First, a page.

• Financial stability. Maintaining financial stability involves protecting against threats to the whole financial system. Threats are detected by the Banks surveillance and market intelligence functions. The threats are then dealt with through financial and other operations, above at home and abroad. In exceptional circumstances, the Bank may act as the lender of last resort by extending credit when no other institution will. The Bank works together with several other institutions to secure both monetary and financial stability, including: • HM Treasury, the Government department responsible for financial and economic policy.
• The Financial Services Authority, an independent body that regulates the financial services industry. • Other central banks and international organizations, with the aim of improving the international financial system. The 1997 Memorandum of Understanding describes the terms under witch the Bank, Treasury and the FSA work toward to common aim of increasing financial stability. The Bank of England acts as the Governments bankers, and as such it maintains the Governments Consolidated Fund account. It also manages the countries foreign exchange and gold reserves.
The bank also acts as the bankers’ bank, especially in its capacity as a lender of last resort, and maintain its pragmatic experience in all aspects of banking also provides commercial and retail banking facilities to a very limited number of corporate institutions and individuals. The Bank of England has a monopoly on the issues of banknotes in England and Wales. Scottish and Northern Irish banks retain the right to issue their own banknotes, but they must be backed one to one with deposits in the Bank of England, excepting a few million pounds representing the value of notes they had in circulation in 1845.
The Bank decided to sell its bank note printing operations to De La Rue in December 2002, under the advice of Close Brothers Finance Ltd. Since 1997 the Monetary Policy Committee has had responsibility for settings the official interest rate. However, with decision to grand the Bank operational independence, responsibility for government debt management was transferred to the new UK Debt Management Office in 1998, which also took over government cash management in 2000. Computershare took over as the registrar for UK Government bonds (known as gilts) from the Bank at the end of 2004.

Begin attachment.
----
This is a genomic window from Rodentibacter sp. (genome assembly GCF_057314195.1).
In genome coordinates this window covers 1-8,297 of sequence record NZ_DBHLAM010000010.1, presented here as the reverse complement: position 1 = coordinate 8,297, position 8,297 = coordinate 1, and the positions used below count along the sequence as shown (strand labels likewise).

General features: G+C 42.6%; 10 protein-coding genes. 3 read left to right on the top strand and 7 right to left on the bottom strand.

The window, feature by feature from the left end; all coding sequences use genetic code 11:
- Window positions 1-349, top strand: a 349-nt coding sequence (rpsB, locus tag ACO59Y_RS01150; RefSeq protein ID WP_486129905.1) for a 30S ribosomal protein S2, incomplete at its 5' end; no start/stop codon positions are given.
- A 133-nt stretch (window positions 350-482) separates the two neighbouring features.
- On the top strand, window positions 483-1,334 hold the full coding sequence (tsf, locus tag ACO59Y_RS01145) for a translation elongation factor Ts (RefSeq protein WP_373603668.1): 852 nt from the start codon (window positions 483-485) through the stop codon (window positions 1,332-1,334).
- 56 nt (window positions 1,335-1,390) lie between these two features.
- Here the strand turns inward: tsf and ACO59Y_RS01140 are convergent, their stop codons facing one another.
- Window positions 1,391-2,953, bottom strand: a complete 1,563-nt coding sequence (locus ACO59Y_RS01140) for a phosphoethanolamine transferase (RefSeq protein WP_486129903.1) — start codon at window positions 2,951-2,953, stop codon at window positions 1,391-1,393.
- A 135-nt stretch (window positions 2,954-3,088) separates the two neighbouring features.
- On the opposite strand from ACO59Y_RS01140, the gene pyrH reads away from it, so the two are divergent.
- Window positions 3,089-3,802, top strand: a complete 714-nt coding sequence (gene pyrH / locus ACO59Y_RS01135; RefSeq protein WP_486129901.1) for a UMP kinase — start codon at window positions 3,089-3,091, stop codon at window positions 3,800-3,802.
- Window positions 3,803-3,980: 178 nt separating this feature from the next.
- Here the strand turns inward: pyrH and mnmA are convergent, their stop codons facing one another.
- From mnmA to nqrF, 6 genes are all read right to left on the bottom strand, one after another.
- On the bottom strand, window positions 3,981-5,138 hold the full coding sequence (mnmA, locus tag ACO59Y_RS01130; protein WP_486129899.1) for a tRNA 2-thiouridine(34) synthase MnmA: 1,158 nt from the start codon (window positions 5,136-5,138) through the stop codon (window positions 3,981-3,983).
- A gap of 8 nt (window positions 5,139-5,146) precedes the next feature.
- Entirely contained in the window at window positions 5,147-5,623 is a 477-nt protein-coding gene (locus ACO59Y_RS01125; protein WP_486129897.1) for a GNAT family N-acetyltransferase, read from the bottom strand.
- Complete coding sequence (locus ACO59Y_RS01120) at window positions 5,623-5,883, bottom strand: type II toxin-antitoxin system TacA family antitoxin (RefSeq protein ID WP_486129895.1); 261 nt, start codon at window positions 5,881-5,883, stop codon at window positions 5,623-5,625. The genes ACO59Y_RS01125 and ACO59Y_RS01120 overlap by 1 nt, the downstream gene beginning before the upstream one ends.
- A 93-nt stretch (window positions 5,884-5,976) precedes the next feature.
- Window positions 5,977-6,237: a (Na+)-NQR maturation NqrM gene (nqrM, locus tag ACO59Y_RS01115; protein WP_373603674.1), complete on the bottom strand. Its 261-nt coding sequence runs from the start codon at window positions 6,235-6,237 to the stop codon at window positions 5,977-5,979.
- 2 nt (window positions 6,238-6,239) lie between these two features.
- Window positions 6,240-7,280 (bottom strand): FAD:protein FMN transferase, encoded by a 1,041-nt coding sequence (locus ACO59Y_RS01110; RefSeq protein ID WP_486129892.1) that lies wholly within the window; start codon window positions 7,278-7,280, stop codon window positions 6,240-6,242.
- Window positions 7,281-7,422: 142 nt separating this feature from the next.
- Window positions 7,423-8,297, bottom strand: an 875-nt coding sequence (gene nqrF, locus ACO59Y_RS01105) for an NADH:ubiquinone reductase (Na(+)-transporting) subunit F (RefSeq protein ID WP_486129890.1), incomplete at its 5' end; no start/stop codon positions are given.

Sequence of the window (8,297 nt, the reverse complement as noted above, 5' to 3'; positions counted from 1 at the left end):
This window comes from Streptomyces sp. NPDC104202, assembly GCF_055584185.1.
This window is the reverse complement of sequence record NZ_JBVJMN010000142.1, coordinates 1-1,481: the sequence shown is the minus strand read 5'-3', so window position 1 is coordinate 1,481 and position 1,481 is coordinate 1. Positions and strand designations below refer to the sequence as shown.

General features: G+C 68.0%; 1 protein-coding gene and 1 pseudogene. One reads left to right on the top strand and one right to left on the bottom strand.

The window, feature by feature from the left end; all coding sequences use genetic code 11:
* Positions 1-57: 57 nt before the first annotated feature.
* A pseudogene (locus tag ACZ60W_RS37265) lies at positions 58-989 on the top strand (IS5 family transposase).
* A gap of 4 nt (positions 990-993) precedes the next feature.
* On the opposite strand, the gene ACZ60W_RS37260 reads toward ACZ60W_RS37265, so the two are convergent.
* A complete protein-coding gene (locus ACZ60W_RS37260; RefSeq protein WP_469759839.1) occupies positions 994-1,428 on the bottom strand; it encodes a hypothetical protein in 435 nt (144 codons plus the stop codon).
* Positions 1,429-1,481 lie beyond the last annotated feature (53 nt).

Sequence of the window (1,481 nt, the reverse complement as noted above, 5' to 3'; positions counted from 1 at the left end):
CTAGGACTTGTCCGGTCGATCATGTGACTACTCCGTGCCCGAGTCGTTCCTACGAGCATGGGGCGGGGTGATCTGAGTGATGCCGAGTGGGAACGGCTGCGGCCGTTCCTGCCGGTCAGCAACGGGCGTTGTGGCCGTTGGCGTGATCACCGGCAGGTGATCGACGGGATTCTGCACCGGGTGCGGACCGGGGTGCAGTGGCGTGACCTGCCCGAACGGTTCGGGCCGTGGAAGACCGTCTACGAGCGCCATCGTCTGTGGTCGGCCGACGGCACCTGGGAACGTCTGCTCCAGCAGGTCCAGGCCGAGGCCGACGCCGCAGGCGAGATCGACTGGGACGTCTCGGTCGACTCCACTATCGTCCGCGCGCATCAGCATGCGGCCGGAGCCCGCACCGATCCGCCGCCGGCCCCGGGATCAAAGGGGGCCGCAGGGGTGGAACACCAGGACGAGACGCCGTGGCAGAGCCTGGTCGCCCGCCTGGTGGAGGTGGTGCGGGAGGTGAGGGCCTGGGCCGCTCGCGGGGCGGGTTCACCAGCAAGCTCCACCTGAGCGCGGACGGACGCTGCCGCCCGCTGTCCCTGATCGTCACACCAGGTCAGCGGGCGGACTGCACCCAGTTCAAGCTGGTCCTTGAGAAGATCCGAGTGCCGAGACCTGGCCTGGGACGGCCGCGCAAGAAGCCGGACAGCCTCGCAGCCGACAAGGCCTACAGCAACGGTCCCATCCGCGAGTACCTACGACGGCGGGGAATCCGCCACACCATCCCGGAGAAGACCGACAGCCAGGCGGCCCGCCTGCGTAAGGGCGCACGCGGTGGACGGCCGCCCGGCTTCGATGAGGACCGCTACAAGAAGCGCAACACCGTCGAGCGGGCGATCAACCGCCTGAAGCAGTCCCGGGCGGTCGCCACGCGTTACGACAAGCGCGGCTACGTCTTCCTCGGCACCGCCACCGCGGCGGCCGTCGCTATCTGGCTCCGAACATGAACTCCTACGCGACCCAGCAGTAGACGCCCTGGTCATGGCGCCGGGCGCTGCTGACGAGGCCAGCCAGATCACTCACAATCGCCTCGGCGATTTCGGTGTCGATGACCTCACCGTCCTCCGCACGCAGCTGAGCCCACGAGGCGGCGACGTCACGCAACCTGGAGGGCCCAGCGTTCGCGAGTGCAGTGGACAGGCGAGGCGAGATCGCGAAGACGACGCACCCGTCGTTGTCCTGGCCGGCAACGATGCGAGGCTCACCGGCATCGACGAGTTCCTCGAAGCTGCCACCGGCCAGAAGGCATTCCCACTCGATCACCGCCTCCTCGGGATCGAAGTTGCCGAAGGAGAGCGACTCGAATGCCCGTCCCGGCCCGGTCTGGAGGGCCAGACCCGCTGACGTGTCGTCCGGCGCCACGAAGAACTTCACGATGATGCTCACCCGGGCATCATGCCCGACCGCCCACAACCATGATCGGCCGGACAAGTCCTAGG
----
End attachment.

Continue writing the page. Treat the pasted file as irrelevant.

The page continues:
The Bank used to be responsible for the regulation and supervision of the banking industry, although this responsibility was transferred to the Financial Services Authority in June 1998. In order to help maintain economic stability, the Bank attempts to broaden understanding of its role, both through regular speeches and publications by senior Bank figures, and through a wider education strategy aimed at the general public. It maintains a free museum and runs the Target Two Point Zero competition for A-Level students. Governor of the Bank of England.
The Governor of the Bank of England is the most senior position in the Bank of England. It is nominally civil service post, but the appointment tends to be from within the Bank, with the incumbent grooming his or her successor. The Governor of the Bank of England is also chairman of Monetary Policy Committee, with a major role in guiding national economic and monetary policy, and therefore one of the most important public officials in the UK. Monetary Policy Committee (MPC) Interest rates are set by the Banks Monetary policy Committee.
The MPC sets an interest rate it judges will enable to inflation target to be met. The banks MPC is made up of nine members- the Governor, two Deputy Governors, the Banks Chief Economist, the Executive Director for Markets and four external members appointed directly by the Chancellor. The appointment of external members is designed to ensure that the MPC benefits from thinking and expertise in addition to that gained inside the Bank of England. Members serve fixed terms after which they may be replaced or re-appointed.